In April it will be five years since the series of earthquakes hit central Nepal. Most humanitarian reconstruction operations have already ended; last Friday, in a workshop reviewing lessons learned, it was the turn of Caritas Swiss to announce the wrapping up of its operations. Caritas will leave behind thirty-six schools in Sindhupalchok (mainly Melamchi and Helambu municipalities) that are not only earthquake resilient, but also provide an attractive learning environment. The funds for rebuilding these schools were raised from a variety of sources, including public donations through Swiss Solidarity. Whilst Caritas Swiss led and managed the whole school reconstruction process, it was a collaborative Swiss effort; SKAT provided the school design, whilst Helvetas ensured the schools’ water supply, and awareness-raising on sanitation and hygiene (WASH). In eight schools, this was expanded to a “blue school” model, with inputs to the curriculum on water and waste management and the establishment of a kitchen garden.
Working with the Nepal government
The collaboration between Swiss NGOs was fortunate, but what was crucial was good collaboration with the Nepal government, primarily through the National Reconstruction Authority (NRA). Dilip Shekar Shrestha, Deputy Project Director of the NRA’s Central Level Project Implementation Unit (CLPIU) - Education, provided a sobering overview of the extent of the reconstruction challenge. In total some 9,300 schools were damaged in the earthquakes; 7,553 required reconstruction. In many cases, the site of these schools was very challenging. Some had to be relocated due to slope instability and the danger of landslides, and land donated in new areas was often not ideal. Retaining walls and other earthworks were quite commonly needed, adding to costs that were already high due to the difficulty of transporting materials to remote locations. To this was added the further difficulty of attracting skilled labor. It is therefore to the government’s credit that already 5,384 of those badly damaged schools have been rebuilt; 1,577 are under construction, whilst 592 are yet to be started – mainly due to a funding gap.
Most of the reconstruction has been financed through loans (albeit at negligible interest rates) from either the Japan International Cooperation Agency (JICA) or the Asian Development Bank (ADB). However, 15% of the reconstructed schools were financed outright through funds collected and managed by International NGOs – including the 36 built by Caritas Switzerland.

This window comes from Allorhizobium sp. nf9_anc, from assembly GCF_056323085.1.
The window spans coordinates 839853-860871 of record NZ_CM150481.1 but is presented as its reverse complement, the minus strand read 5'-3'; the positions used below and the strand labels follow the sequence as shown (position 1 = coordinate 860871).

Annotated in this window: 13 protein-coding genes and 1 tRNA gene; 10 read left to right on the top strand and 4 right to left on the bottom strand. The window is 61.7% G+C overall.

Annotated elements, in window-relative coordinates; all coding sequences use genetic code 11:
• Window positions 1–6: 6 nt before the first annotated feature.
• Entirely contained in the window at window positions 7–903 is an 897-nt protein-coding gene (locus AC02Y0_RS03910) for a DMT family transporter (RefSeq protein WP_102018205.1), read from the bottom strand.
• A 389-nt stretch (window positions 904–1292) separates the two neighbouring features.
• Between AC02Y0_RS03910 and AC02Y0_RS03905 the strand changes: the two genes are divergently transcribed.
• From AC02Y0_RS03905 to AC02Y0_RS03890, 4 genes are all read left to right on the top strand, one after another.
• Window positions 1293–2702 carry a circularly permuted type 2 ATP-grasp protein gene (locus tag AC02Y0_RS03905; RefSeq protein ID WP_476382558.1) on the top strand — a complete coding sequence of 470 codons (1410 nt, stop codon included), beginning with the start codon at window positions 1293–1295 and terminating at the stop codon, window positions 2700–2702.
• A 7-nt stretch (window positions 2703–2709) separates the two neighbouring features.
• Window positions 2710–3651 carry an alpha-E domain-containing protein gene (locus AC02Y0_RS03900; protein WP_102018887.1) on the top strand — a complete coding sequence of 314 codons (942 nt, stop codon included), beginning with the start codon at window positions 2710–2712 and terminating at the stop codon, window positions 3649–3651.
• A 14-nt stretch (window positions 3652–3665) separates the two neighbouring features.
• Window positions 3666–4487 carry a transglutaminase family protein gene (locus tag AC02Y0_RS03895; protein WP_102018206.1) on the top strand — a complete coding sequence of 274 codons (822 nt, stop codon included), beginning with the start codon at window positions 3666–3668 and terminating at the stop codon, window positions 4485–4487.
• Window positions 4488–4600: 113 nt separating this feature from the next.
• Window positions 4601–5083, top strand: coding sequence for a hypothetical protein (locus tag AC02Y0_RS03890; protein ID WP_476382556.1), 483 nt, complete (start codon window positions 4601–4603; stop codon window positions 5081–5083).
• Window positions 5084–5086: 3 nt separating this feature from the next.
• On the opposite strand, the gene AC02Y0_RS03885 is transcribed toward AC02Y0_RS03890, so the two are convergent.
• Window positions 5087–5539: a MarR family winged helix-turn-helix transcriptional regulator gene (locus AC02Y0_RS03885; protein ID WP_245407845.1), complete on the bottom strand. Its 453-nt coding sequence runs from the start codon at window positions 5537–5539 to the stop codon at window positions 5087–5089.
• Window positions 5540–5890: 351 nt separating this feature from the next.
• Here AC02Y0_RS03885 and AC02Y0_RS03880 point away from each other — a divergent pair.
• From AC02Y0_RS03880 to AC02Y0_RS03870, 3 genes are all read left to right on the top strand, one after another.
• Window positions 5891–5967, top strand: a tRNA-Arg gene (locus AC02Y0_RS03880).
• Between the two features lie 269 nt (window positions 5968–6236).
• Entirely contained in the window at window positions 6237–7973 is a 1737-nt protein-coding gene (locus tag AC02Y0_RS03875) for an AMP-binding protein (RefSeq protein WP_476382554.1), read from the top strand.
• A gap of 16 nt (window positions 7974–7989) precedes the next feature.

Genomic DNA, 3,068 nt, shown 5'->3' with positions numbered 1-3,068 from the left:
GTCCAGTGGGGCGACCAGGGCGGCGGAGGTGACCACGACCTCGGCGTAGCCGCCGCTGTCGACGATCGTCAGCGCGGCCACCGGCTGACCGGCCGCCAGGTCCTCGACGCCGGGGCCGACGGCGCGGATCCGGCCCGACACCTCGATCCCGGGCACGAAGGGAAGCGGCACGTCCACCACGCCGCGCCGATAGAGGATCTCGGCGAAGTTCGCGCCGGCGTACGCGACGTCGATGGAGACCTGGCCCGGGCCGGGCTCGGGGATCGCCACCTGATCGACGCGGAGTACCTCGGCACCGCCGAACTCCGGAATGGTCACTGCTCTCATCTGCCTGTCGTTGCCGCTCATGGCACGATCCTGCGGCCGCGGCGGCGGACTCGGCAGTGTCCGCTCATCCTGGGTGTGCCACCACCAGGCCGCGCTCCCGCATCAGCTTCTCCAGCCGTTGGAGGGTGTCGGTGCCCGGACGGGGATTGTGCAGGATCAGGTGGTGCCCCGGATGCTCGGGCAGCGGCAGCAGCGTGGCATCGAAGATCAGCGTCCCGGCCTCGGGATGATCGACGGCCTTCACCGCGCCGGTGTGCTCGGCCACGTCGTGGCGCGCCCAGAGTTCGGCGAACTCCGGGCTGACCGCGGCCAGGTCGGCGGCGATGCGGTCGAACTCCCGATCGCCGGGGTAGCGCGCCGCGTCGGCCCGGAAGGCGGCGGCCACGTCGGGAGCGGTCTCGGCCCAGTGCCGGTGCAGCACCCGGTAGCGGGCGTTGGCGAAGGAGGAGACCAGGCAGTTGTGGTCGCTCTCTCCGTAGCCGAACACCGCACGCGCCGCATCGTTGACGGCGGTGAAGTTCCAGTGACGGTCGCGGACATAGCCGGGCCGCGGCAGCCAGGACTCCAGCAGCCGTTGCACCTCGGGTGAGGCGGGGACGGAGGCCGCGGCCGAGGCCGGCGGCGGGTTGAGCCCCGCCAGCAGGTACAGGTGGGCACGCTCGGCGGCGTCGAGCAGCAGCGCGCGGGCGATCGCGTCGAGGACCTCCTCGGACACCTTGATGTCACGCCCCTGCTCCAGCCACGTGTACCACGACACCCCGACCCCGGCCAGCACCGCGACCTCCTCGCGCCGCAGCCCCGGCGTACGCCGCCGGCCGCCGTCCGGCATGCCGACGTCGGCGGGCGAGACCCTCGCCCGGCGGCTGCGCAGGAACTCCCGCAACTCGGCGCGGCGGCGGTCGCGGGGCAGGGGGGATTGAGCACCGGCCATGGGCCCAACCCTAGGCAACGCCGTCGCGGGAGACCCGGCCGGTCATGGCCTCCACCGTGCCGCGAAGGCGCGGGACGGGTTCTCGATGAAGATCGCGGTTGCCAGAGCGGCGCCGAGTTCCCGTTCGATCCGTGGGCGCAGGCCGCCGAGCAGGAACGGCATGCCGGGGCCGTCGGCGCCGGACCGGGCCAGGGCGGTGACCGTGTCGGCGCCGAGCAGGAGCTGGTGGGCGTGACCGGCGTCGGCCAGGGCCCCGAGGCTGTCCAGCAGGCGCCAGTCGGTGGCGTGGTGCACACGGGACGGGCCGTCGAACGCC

Seizing the opportunity to “build back better”
All the schools reconstructed after the earthquake have been designed to meet the Nepal government’s safe school concept. This has three pillars: the school must have safe learning facilities; it must have disaster management plan; and risk reduction and resilience must be part of the education provided. Most of the reconstructed schools, some 75% of them, have been built through a community managed process; in the case of larger schools (some 10% of the total), tenders were called, and professional contractors engaged. The 15% schools built by INGOs had the flexibility to adopt either model.
Additional ideas brought by INGOs
The safe school concept sets a basic standard, but it was widely acknowledged that improvements can be made upon it – and that INGOs have led the way in bringing innovations. The CEO of the NRA, Sushil Gyanwali, singled out as a “brilliant idea” the simple incinerators installed in all Caritas-built secondary schools adjacent to girls’ toilets. Used sanitary pads can be pushed into the incinerator through a hole in the toilet wall, allowing for clean and discrete disposal. As has also been shown in other parts of the world, simple menstrual hygiene management measures have a positive impact on teenage girls’ morale, school attendance, and ultimately their academic achievements.
Another relatively small innovation that can make a big difference to those who need it, is the equipment of toilets with a safety bar. Installed in all Caritas constructed schools, this bar can be lowered when needed by disabled pupils - and kept raised when not in use. The school buildings are in any case designed to be wheelchair accessible.
Amongst the head teachers who spoke at the workshop, the importance of a good water supply and sanitation facilities was widely stressed. The WASH message has also been made into a song and dance video, the lyrics of which were scripted by Govinda Rokaya and the music written by Hemanta Chemjong - both Helvetas WASH staff. The professional singer Tika Pun was engaged to sing with Hemanta. Shot in Melamchi and Helambu, the video is available on YouTube and is intended to appeal to a wide Nepalese audience; it has already been viewed over 2,500 times.
What are the lessons to be learned from the Caritas – Helvetas collaboration? This is best answered by Bernd Schäfer, Director of Caritas Switzerland in Nepal, who has overseen the school reconstruction process for the past three and a half years,
“For Caritas is was a great benefit to do this project jointly with Helvetas, which has worked in Nepal for more than 60 years and is a well renowned organization in Nepal. Focusing the contribution of Caritas and Helvetas in one region that suffered badly from the two major quakes in 2015 created synergies that have enhanced the benefit for the communities and allowed economical implementation of the project. Thirteen schools are connected to larger water supply systems that serve households and schools. Especially in the context of a reconstruction project, this is remarkable as usually similar projects opt for parallel systems, as it is too time consuming to coordinate with all relevant stakeholders.”
The photo heading this blog is of Saraswati Secondary School, Mahankal, Helambu Rural Municipality.